filial feeling towards his father. "My heart | Tyler has printed a letter of Prince Henry bleeds inwardly," says the Prince of Shakspere, to the council, written in 1401, and describing "that my father is so sick." The low profli- his proceedings in Wales against Owen Glengate of the old play says, "I stand upon thorns dower. It contains the following passages : till the crown be on my head." The king's -"So we caused the whole place to be set description of his son in Shakspere is truly on fire, and many other houses around it, bein accordance with the poet's delineation of longing to his tenants. And then we went his character:straight to his other place * * * * * there we burnt a fine lodge in his park, and the whole country around.

"He hath a tear for pity, and a hand
Open as day for melting charity;
Yet notwithstanding, being incensed, he's flint;
As humorous as winter."

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And yet, according to Mr. Tyler, Shakspere has done injustice to Henry of Monmouth. When in Richard II.' Bolingbroke speaks of his "unthrifty son,” Mr. Tyler informs us that the boy was only twelve years and a half old. "At the very time," says Mr. Tyler, "when, according to the poet's representation, Henry IV. uttered this lamentation (Part I., Act I. Scene 1), expressive of deep present sorrow at the reckless misdoings of his son, and of anticipations of worse, that very son was doing his duty valiantly and mercifully in Wales." Again, according to Mr. Tyler, the noble scene between Henry and his father in the third act of the First Part was not the real truth-Henry was not then in London; and from a letter of Henry to his council we find that the king had received "most satisfactory accounts of his very dear and wellbeloved son the prince, which gave him very great pleasure." Mr. Tyler remarks upon this letter, "It is as though history were designed on set purpose, and by especial commission, to counteract the bewitching fictions of the poet." For our own parts, we have a love of Henry as Shakspere evidently himself had; but we have derived that love more from "the bewitching fictions" of the poet, than from what we learn from history apart from the poet. With every respect for Mr. Tyler's excellent intentions, we are inclined to think that Shakspere has elevated the character of Henry, not only far above the calumnies of the old Chroniclers, which, we believe, were gross exaggerations, but has painted him much more amiable, and just, and merciful than we find him in the original documents which Mr. Tyler has rendered popular. Mr.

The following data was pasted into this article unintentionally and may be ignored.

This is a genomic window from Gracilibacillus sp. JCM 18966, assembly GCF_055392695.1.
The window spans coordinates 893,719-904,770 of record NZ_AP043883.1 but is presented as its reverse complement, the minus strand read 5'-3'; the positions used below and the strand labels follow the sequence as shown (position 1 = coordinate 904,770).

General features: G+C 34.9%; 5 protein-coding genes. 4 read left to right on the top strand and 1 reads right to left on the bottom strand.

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And certain of our people sallied forth, and took a gentleman of high degree * he was put to death; and several of his companions, who were taken the same day, met with the same fate. We then proceeded to the commote of Edionyon, in Merionethshire, and there laid waste a fine and populous country." Our tastes may be wrong; but we would rather hold in our affections "the madcap prince of Wales" at the Boar's Head, "of all humours, that have showed themselves humours, since the old days of goodman Adam," than adulterate the poetical idea with the documentary history of a precocious boy, burning, wasting, and slaying; or, as Mr. Tyler says, "doing his duty valiantly." There is sometimes a higher truth even than documentary truth. The burnings and slayings of Henry of Monmouth must be judged of according to the spirit of his age. Had the great dramatist represented these things, he would, indeed, have done injustice to Henry in his individual character. We believe that he most wisely vindicated his hero from the written and traditionary calumnies that had gathered round his name, not by showing him, as he did Prince John of Lancaster, a "sober-blooded boy," but by divesting his dissipation of the grossness which up to his time had surrounded it; and by exhibiting the misdirected energy of an acute and active mind, instead of the violent excesses and the fierce passions that had anciently been attributed to him. The praiseworthy attempt of Mr. Tyler to prove that there was no solid historical ground for Henry's early profligacy is founded upon a very ingenious treatise, full of antiquarian research, by Mr. Alexander Luders*. That gentleman, as it appears to

* An Essay on the Character of Henry V. when Prince of Wales.' 1813.